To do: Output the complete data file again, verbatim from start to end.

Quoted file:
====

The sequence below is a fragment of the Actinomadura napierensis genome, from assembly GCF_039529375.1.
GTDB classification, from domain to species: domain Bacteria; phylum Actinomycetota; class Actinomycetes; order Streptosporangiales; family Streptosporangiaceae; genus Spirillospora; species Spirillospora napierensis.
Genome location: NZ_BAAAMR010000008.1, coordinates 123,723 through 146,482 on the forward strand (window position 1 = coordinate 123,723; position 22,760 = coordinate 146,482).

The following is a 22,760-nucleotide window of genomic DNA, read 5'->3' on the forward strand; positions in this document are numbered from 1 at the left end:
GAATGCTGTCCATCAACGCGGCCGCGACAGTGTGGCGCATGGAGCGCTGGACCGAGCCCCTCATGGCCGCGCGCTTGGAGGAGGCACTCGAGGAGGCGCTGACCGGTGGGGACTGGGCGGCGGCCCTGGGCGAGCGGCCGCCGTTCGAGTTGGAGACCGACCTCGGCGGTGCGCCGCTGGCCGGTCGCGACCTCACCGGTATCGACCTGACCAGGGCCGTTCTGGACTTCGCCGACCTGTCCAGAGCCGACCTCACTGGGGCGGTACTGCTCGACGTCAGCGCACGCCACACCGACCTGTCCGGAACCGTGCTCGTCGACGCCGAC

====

The sequence below is a fragment of the Actinomadura napierensis genome, from assembly GCF_039529375.1.
GTDB classification, from domain to species: domain Bacteria; phylum Actinomycetota; class Actinomycetes; order Streptosporangiales; family Streptosporangiaceae; genus Spirillospora; species Spirillospora napierensis.
Genome location: NZ_BAAAMR010000008.1, coordinates 123,723 through 146,482 on the forward strand (window position 1 = coordinate 123,723; position 22,760 = coordinate 146,482).

The following is a 22,760-nucleotide window of genomic DNA, read 5'->3' on the forward strand; positions in this document are numbered from 1 at the left end:
GAATGCTGTCCATCAACGCGGCCGCGACAGTGTGGCGCATGGAGCGCTGGACCGAGCCCCTCATGGCCGCGCGCTTGGAGGAGGCACTCGAGGAGGCGCTGACCGGTGGGGACTGGGCGGCGGCCCTGGGCGAGCGGCCGCCGTTCGAGTTGGAGACCGACCTCGGCGGTGCGCCGCTGGCCGGTCGCGACCTCACCGGTATCGACCTGACCAGGGCCGTTCTGGACTTCGCCGACCTGTCCAGAGCCGACCTCACTGGGGCGGTACTGCTCGACGTCAGCGCACGCCACACCGACCTGTCCGGAACCGTGCTCGTCGACGCCGAC